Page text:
Book Review: The Welsh Fasting Girl

In the mid- to late-1800s, a phenomenon known as “fasting girls” were documented in the Americas and Europe. These young girls, usually preteens, claimed that they could survive for long periods of time without eating.

During the Middle Ages, some saints were said to have been able to survive without nourishment. Because of this precedence, many of the Victorian-age faithful regarded these fasting girls as miraculous and saw this self-starvation as a sign of sanctity. As a result, these young girls became spectacles, put on display, often for a price and always at a cost.

Thankfully, the fascination with fasting girls faded. Doctors eventually determined that these girls had suffered from anorexia nervosa, an eating disorder where food intake is restricted as a way to cope with negative emotions.

“There is a coruscating awakening in the brain when the innocent are harmed, a crackling snap of the nerves and a leap of the limbs… Innocence dies fast and hard in this life, and thus it is holy when it exists.”

The novel, The Welsh Fasting Girl, by Varley O’Connor, focuses on one of the more famous fasting girls, twelve-year-old Sarah Jacob of Wales. The year is 1869. Sarah Jacob claims that she has not eaten for two years. A local vicar, initially skeptical, is convinced that Sarah’s claim is authentic and immediately notifies the press. News of the miraculous Welsh Fasting Girl spreads across the Atlantic Ocean, and American journalist Christine Thomas, a Civil War widow, is sent overseas to investigate. Once in Wales, Christine detects underlying nuances in the Jacob family’s dynamics and suspects that there is more to Sarah’s situation than meets the eye.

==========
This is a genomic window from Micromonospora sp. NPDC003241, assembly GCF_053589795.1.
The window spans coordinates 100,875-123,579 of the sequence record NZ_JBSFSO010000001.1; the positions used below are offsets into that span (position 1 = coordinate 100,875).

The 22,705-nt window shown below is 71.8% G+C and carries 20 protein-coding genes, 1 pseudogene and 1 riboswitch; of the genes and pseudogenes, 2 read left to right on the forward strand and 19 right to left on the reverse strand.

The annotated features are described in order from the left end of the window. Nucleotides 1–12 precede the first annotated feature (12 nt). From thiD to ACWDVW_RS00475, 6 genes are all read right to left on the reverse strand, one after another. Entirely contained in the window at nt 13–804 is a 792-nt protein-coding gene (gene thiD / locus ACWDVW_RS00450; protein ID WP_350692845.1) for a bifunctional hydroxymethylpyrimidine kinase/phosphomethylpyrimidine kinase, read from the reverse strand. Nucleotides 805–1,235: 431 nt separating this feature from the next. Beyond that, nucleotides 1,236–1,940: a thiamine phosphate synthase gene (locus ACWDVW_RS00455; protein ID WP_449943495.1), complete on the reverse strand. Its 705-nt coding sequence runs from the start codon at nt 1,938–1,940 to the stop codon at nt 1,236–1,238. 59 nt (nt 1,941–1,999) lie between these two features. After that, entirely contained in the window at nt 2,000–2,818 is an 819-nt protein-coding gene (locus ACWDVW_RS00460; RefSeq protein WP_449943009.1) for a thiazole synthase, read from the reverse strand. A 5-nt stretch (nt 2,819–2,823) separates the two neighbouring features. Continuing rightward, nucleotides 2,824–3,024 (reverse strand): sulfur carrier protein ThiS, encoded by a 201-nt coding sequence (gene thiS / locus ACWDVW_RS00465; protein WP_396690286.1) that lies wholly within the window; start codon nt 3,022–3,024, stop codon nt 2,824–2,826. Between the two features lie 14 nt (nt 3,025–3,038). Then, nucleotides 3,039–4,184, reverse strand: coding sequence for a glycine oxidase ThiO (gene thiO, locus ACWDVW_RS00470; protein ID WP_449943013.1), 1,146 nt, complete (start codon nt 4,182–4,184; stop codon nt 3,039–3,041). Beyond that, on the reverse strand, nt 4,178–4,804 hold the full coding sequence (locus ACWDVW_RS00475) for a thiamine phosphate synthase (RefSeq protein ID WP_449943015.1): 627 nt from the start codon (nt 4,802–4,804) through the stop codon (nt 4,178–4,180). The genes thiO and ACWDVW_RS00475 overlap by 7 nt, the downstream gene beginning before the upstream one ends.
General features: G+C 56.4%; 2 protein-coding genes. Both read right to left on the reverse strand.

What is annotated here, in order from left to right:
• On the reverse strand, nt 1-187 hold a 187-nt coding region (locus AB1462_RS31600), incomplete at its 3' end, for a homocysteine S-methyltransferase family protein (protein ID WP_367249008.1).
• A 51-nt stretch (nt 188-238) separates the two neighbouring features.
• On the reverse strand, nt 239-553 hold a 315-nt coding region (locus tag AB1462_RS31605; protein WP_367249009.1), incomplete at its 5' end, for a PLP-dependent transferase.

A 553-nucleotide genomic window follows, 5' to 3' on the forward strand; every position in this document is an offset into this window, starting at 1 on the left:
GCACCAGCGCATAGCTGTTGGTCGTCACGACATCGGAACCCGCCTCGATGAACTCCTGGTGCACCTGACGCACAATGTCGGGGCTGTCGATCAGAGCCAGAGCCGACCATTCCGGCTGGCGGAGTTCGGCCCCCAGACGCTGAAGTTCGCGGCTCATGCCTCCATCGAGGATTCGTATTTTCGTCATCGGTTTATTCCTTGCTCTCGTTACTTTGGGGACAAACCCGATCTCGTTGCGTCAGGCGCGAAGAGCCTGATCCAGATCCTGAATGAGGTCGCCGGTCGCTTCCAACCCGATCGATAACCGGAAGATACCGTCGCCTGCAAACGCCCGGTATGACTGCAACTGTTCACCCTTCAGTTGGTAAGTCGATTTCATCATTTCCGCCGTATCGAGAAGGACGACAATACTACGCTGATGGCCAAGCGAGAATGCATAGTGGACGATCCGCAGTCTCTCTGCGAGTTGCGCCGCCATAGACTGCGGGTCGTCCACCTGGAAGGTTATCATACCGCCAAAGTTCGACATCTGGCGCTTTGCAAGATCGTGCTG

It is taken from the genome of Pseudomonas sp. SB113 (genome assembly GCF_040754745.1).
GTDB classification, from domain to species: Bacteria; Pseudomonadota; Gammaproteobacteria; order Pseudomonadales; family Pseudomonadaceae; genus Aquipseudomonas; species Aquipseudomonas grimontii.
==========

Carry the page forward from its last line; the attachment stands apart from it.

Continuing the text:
Two aspects of this novel stood out for me. The first is “control.” Sarah Jacob tries to control her negative emotions by withdrawing inward and by foregoing sustenance. The father controls Sarah and the rest of the family, constantly yearning for money and glory. The vicar is desperate to control the “message” —through Sarah he fights to maintain faith’s hold in a modernizing world. However, the harder these three try to seize control, the quicker it slips away.

I also enjoyed Christine’s letters scattered throughout the chapters. Most of these letters are addressed to her dearly departed husband, James. In this correspondence, Christine communicates with James as if he were still alive. He serves as confidante and muse, sounding board and guiding light. Through these letters, Christine works through her problems and questions, finally discovering what she wants in life and what really happened to Sarah and why.

At times, The Welsh Fasting Girl drags on and on, so much so that, occasionally, I stopped reading. However, I was always pulled back into the pages because of how well-researched this book is. The Welsh Fasting Girl sheds a light on a low point in history when those who should have been protected were, instead, exploited for riches and notoriety or sacrificed in the name of faith. So sad.

I received a complimentary copy of this book from Belleview Literary Press publishers through LibraryThing. Opinions expressed in this review are entirely my own.

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